Manchester city council has announced that it needs to cut some 17% of its workforce. That means about 2,000 jobs.
The leader of the Labour controlled council Sir Richard Leese places the blame squarely on the shoulders of the coalition government saying "The unfairness of the government's financial grant settlement for Manchester, one of the five worst in the country, has been widely reported. We now have to find Â£110m in savings next year – Â£60m more than expected – because of front-loading and the redistribution of money from Manchester to more affluent areas. The accelerated cuts mean we can no longer achieve the staffing reductions we have been forced into through natural turnover, which is why we are proposing a time-limited offer of voluntary severance and voluntary early retirement. At the same time, we will continue to invest through our M People employee programme to improve the skills and the productivity of the majority of our staff who will stay with us."
The council is expected to offer a voluntary redundancy package as it tries to honour its pledge not to force compulsory redundancies on the workforce. The cuts will affect all workers at every level from front level staff cleaning roads and providing social care to accountants working in back offices, teachers are exempt. Those aged over 55 are understood to be being sounded out about retirement and voluntary redundancy.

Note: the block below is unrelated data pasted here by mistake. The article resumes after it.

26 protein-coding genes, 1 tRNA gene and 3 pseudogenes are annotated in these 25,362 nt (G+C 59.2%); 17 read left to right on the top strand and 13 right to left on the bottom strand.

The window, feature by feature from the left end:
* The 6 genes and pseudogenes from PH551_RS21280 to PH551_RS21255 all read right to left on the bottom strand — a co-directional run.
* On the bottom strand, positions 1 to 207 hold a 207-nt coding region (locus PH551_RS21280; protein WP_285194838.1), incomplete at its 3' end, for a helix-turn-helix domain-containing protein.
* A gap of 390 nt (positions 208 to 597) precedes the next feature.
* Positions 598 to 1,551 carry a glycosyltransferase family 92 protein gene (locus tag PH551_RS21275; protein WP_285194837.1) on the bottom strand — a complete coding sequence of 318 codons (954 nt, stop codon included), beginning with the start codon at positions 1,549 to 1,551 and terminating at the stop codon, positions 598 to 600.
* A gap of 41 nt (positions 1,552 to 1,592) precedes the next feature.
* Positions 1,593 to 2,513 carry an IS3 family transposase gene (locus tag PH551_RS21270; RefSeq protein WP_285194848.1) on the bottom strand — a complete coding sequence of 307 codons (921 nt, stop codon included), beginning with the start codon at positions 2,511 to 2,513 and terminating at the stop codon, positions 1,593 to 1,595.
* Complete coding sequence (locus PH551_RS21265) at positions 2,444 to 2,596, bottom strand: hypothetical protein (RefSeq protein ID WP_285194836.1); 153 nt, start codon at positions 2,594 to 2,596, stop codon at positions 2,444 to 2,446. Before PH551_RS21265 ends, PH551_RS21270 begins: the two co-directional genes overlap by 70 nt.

This will almost certainly have an effect not only on local services but also on the local economy as a whole. Unite has warned of industrial action and called the cuts 'savage' warning that everything from care of the old to schools to bin collections will now be put at risk.
The GMB trade union has been tracking the job cuts and puts 113,000 jobs already at risk from a total of 145 councils, fire and police authorities. There are another 350 to go.
This will not endear the Tories to those living 'up North' but the cuts would have been needed whichever party was shouldering the burden. But the pronouncement by Mervyn King to US economist David Hale prior to the general election that the winning party would be forced to make cuts that would then keep them out of power for a generation look to be edging closer. Especially if the polls are to be believed.